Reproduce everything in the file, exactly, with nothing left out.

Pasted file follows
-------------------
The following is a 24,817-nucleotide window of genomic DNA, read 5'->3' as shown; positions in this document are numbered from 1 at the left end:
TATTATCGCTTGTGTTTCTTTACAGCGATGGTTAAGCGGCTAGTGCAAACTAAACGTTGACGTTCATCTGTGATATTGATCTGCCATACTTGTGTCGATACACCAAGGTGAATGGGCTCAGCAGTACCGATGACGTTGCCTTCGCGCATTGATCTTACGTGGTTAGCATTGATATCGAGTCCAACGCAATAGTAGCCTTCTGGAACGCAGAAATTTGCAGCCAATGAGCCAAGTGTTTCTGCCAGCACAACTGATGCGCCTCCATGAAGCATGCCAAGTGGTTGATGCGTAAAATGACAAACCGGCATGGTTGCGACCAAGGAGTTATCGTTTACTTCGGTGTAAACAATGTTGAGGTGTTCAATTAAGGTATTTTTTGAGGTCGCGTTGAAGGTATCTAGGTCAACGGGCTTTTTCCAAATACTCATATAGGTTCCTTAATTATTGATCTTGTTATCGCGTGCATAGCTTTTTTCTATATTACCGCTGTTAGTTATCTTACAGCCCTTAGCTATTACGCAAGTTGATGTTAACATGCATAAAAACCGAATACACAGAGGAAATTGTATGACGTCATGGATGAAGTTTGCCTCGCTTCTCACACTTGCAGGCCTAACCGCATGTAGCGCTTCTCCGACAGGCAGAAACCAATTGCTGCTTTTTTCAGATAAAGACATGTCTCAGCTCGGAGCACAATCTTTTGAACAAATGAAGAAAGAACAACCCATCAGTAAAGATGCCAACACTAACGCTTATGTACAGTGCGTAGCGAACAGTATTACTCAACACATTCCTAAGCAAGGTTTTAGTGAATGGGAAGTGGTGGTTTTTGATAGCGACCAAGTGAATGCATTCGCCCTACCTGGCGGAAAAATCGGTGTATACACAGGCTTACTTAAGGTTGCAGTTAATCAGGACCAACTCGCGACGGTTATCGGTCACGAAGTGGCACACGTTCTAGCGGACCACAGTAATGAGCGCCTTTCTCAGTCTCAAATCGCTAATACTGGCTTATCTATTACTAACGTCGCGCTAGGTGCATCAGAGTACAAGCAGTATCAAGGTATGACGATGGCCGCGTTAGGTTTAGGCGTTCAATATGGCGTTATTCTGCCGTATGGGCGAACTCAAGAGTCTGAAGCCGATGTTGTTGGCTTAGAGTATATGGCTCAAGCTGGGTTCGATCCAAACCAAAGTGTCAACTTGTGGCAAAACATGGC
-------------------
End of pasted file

The following is a 24,817-nucleotide window of genomic DNA, read 5'->3' as shown; positions in this document are numbered from 1 at the left end:
TATTATCGCTTGTGTTTCTTTACAGCGATGGTTAAGCGGCTAGTGCAAACTAAACGTTGACGTTCATCTGTGATATTGATCTGCCATACTTGTGTCGATACACCAAGGTGAATGGGCTCAGCAGTACCGATGACGTTGCCTTCGCGCATTGATCTTACGTGGTTAGCATTGATATCGAGTCCAACGCAATAGTAGCCTTCTGGAACGCAGAAATTTGCAGCCAATGAGCCAAGTGTTTCTGCCAGCACAACTGATGCGCCTCCATGAAGCATGCCAAGTGGTTGATGCGTAAAATGACAAACCGGCATGGTTGCGACCAAGGAGTTATCGTTTACTTCGGTGTAAACAATGTTGAGGTGTTCAATTAAGGTATTTTTTGAGGTCGCGTTGAAGGTATCTAGGTCAACGGGCTTTTTCCAAATACTCATATAGGTTCCTTAATTATTGATCTTGTTATCGCGTGCATAGCTTTTTTCTATATTACCGCTGTTAGTTATCTTACAGCCCTTAGCTATTACGCAAGTTGATGTTAACATGCATAAAAACCGAATACACAGAGGAAATTGTATGACGTCATGGATGAAGTTTGCCTCGCTTCTCACACTTGCAGGCCTAACCGCATGTAGCGCTTCTCCGACAGGCAGAAACCAATTGCTGCTTTTTTCAGATAAAGACATGTCTCAGCTCGGAGCACAATCTTTTGAACAAATGAAGAAAGAACAACCCATCAGTAAAGATGCCAACACTAACGCTTATGTACAGTGCGTAGCGAACAGTATTACTCAACACATTCCTAAGCAAGGTTTTAGTGAATGGGAAGTGGTGGTTTTTGATAGCGACCAAGTGAATGCATTCGCCCTACCTGGCGGAAAAATCGGTGTATACACAGGCTTACTTAAGGTTGCAGTTAATCAGGACCAACTCGCGACGGTTATCGGTCACGAAGTGGCACACGTTCTAGCGGACCACAGTAATGAGCGCCTTTCTCAGTCTCAAATCGCTAATACTGGCTTATCTATTACTAACGTCGCGCTAGGTGCATCAGAGTACAAGCAGTATCAAGGTATGACGATGGCCGCGTTAGGTTTAGGCGTTCAATATGGCGTTATTCTGCCGTATGGGCGAACTCAAGAGTCTGAAGCCGATGTTGTTGGCTTAGAGTATATGGCTCAAGCTGGGTTCGATCCAAACCAAAGTGTCAACTTGTGGCAAAACATGGC